Looking at things from a different angle

“It is a very inconvenient habit of kittens (Alice had once made the remark) that whatever you say to them, they always purr.”
Lewis Carroll, Through the Looking Glass

Welcome to the second challenge of our #testingtimes campaign. If you’re reading this, you might have successfully completed challenge one; if not, it’s not too late to sign up, just send us your physical address and we’ll pop a card in the post.

Today we’ll focus on taking a looking at things from a different angle. We think it’s a useful skill to have if you want to grow your career. Because to be a senior adviser you need to be better than a lawyer that only sees legal problems or a human resources expert that only sees people issues. What you want is to be is an enterprise-wide thinker, who solves business issues bringing in a wide range of perspectives. Alice, in the quote above, is sharing the frustration we sometimes hear from leaders, so don’t be a kitten to always purrs; sometimes you need to roar — or even bark or chirp from time to time.

A first step is to step back and learn to see things from other angles. Exercise your creative muscles. Artists do it, philosophers do it and now you can too. Creativity can be focused and learned, just like any other skill.

So here’s your second career workout:

  1. The warm up 

Full disclosure, we borrowed this idea from London’s premier contemporary art gallery, the Tate Modern. They use it in their creativity for artists class. We asked you to pick and object, and then photograph it from an entire different angle.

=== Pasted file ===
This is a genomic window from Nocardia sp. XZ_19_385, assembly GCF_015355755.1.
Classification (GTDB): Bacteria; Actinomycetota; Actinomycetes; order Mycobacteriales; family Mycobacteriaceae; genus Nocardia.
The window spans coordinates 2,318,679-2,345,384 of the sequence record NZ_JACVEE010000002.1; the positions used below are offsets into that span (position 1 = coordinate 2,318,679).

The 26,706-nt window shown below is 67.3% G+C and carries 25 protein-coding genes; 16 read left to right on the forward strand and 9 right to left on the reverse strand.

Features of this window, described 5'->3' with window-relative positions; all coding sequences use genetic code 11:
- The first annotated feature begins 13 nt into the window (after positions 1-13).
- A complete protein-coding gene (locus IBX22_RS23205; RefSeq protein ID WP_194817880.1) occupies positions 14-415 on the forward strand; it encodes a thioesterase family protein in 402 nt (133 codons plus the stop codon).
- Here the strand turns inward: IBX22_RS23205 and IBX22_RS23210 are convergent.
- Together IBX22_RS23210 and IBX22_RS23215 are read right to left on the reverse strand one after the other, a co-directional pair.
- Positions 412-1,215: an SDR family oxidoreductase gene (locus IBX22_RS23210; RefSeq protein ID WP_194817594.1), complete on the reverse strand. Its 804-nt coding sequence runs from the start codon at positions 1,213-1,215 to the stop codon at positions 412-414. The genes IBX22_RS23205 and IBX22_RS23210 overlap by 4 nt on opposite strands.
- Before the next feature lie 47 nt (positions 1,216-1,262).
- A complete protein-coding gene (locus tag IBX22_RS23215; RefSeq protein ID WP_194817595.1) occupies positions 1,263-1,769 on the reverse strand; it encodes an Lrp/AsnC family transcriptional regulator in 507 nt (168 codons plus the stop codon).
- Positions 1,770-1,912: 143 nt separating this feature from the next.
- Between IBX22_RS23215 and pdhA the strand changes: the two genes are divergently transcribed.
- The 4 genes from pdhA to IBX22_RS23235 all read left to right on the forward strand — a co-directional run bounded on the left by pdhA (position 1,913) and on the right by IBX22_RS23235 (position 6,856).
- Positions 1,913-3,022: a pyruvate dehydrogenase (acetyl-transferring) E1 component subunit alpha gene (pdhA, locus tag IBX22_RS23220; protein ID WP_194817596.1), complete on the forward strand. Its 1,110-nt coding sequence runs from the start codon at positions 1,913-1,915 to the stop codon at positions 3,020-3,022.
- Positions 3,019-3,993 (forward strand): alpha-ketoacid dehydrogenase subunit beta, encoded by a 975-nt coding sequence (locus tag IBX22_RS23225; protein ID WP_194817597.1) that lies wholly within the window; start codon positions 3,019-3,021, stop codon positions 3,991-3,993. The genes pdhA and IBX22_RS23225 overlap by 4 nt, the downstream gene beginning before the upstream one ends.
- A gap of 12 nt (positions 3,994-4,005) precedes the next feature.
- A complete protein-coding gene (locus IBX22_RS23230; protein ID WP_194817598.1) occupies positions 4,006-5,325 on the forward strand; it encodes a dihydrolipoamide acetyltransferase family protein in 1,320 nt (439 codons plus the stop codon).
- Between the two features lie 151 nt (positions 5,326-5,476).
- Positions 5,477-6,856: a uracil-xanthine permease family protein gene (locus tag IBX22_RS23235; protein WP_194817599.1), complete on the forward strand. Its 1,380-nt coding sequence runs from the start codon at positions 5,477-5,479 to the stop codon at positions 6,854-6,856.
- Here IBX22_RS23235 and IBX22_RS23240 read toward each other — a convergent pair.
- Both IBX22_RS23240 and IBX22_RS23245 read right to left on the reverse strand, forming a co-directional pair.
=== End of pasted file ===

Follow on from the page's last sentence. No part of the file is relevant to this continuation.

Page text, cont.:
Check out our Twitter feed for our own examples, in the meantime here’s what we did:

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In this example a sculpture became a candle holder and it made me think of Frida Khalo and my travels through Mexico. And then, looking closer a cactus turns into barbed wire.

2. Exercise your core

The key learning comes through reflecting on the process:

  • How did the search for a new angle made you feel? Energised? Stressed?
  • Was it hard? Was it easy?
  • Did it invite you to create something new?
  • Could you find a new use for the object after seeing from a new angle?

Through this objects take a new life; ideas expand and even sparks of joy flow in the process.

3. Stretching

Now let’s put it into action at work. Is there a piece of work on the ‘back boiler’ that you could re-purpose to address a current need? For example, we had an old competitor analysis that we never properly finished, and we’ll now use it to help us figure out how to take Archetypical from a face-to-face business into a virtual facilitation one! (Watch this space for more.)

Creativity is a journey and we thank you for joining us in this #testing times

If you really like the idea of flexing your creativity muscles, here a few things we really like:

As always we would love to hear from you in this #testingtimes.

Reader, I fired him

Guest post by Marua Kobayashi

It is a truth universally acknowledged, that a senior leader in possession of a responsible position, must be in want of a strategic adviser.

Oh wait, sorry. I’m getting my 19th century English writers mixed up. But it does help me tell you a story of when I was let down by one of my supposed “strategic advisers”. As a result: he had to go.

Before I joined Globocorp I was a senior operations manager in a large company in Peru, my home country. I won’t say which company it was but I will give you a clue: Peru is known for two main industries and I hate fishing.

Anyway, to my story… and its lessons for the readers of this blog.